Monday, February 26, 2007

Charles Stross: Glasshouse

Charles Stross's Glasshouse has been nominated for the Prometheus award. The theme of overcoming ubiquitous surveillance makes it a likely finalist and a possible winner this year.

The story takes place in an advanced post-nanotech world where the primary means for long distance travel is cellular deconstruction, data transmission, and reconstruction. In addition to that, you can edit your body and mind before reconstruction, allowing you to modify your basic body type or gender, remove signs of aging, or edit your memories. Unfortunately, this also means that anyone who controls the gates can control what comes out the other end.

Robin, our protagonist, is one of several people who are going through rehab—apparently their most recent life left them with some mental trauma, and the editing at their last reconstruction wasn't as complete as it should have been, so they are getting used to their newest selves and learning to integrate into mainstream society. Since someone seems to be trying to kill Robin (who has strong self-preservation skills and instincts, but doesn't remember why), the choice to accept an invitation into an anonymity-enforcing experiment in recovering information about a lost historical period makes sense. The historical period is ancient earth; really a Hollywood-based view of 1950s-1990s America, but with many details elided, and the entire period mixed together in one giant mish-mash of the experimenters' guesses about why the stereotyped sex roles could co-exist with various anachronistic technologies and mores.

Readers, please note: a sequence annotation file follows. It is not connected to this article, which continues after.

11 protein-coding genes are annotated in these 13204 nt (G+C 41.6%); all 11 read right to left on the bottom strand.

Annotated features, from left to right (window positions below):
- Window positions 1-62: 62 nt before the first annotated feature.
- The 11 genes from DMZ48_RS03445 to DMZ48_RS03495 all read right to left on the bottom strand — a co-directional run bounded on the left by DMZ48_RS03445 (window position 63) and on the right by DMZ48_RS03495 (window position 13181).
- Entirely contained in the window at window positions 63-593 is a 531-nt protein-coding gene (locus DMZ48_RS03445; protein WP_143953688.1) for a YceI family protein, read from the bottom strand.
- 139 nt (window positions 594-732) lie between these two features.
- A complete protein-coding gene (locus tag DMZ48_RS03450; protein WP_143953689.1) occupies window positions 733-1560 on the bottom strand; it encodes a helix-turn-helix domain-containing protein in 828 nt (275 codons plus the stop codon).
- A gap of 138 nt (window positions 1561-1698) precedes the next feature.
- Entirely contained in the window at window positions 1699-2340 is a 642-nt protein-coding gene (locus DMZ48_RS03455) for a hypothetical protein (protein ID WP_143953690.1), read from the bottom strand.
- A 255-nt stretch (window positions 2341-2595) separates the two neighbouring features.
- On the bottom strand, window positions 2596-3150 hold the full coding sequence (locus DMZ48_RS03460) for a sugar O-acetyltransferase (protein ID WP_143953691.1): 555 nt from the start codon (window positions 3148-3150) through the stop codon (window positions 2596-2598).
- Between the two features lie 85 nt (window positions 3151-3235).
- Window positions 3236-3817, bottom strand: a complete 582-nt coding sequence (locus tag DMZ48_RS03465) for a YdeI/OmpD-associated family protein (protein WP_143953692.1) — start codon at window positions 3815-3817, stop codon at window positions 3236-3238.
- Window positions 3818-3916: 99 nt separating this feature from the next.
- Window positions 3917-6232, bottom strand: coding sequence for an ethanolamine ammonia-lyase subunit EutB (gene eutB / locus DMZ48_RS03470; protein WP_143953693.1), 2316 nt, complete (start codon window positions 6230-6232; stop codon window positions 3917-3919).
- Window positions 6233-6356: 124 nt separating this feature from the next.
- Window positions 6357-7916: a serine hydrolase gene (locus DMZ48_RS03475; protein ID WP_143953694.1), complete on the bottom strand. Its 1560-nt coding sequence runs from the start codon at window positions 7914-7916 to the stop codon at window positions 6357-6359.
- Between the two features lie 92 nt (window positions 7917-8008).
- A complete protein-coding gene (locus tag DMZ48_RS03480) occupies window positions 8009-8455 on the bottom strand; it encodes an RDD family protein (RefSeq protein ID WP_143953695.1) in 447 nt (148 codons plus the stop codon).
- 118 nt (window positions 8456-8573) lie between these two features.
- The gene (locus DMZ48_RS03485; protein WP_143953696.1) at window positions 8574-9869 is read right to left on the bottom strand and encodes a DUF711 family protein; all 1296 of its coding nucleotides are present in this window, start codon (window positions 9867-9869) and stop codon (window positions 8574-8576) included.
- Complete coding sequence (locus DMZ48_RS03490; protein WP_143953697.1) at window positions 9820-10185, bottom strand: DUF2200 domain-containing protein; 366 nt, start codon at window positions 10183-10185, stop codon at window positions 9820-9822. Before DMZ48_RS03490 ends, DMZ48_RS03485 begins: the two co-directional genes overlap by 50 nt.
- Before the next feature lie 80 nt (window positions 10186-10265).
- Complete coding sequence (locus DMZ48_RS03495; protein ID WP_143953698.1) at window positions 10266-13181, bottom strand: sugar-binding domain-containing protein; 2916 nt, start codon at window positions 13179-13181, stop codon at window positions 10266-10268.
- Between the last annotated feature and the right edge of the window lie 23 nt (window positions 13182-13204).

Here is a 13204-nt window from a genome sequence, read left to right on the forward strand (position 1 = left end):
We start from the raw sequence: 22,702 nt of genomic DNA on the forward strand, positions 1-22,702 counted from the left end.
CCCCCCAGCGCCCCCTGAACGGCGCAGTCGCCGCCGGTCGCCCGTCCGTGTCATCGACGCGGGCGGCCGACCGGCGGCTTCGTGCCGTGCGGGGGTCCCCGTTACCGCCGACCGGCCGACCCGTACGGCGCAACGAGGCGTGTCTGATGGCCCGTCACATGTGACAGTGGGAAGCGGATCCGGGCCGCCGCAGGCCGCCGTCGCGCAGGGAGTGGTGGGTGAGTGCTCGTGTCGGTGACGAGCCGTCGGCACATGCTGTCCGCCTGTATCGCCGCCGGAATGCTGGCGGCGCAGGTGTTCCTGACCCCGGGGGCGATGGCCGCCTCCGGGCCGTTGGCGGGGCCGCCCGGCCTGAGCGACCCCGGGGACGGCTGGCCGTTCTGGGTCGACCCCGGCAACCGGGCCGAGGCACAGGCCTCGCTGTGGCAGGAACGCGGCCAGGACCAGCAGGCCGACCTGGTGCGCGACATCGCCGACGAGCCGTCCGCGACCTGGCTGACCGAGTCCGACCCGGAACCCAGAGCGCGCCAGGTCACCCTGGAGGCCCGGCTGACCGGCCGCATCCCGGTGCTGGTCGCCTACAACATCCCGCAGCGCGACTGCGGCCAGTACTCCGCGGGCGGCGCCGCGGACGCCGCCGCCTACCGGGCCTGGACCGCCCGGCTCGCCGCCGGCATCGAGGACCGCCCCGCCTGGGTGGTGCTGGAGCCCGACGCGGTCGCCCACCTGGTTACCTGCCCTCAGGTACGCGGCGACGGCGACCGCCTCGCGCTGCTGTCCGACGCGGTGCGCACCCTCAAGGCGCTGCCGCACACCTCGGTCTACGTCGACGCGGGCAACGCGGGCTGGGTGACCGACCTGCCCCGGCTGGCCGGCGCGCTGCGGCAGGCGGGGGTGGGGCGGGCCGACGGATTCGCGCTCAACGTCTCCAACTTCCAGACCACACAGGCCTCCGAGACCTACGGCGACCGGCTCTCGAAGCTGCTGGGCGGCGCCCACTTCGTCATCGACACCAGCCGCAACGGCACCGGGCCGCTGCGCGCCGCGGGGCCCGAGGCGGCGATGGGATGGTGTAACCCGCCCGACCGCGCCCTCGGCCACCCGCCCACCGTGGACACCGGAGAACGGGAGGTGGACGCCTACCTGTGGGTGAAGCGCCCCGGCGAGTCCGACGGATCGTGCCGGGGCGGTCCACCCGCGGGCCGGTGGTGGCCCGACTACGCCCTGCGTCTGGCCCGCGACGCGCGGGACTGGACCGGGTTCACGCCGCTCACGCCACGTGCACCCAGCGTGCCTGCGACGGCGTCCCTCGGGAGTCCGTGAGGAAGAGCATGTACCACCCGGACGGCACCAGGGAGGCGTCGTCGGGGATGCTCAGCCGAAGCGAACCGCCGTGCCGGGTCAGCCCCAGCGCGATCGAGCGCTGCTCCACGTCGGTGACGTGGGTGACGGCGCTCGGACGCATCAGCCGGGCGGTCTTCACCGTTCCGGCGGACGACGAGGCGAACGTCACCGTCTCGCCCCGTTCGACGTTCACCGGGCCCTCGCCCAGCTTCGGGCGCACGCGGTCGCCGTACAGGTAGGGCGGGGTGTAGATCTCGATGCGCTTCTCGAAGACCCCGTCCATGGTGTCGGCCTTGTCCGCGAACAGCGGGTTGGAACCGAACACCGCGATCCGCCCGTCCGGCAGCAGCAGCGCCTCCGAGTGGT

"In order to study the emergent properties of the society" the experimenters are constructing, the subjects are constantly monitored and rewarded with points for remaining in character, and lose points (both individually and for their cliques) for arbitrary behaviors the experimenters want to discourage. Some of the participants quickly adopt the point system as their primary driver of value, while Robin and a few others find unseen ways to fight back. Eventually, Robin discovers a cell of others who want to stop the experiment and/or escape.

The story is well-told and interesting, with both action scenes and psychological studies of the characters. The conflict is engaging, and the elaboration of the background (I haven't given it all away here) is rolled out in a plausible sequence. The exploration of how modern society will look to far-future societies is entirely plausible, with or without intentional culling of the historical records. Stross's characters have a believably accepting attitude to gender- and bodyplan-switching, and their reactions to an attempt to impose a cartoon interpretation of 1950s gender roles is convincing.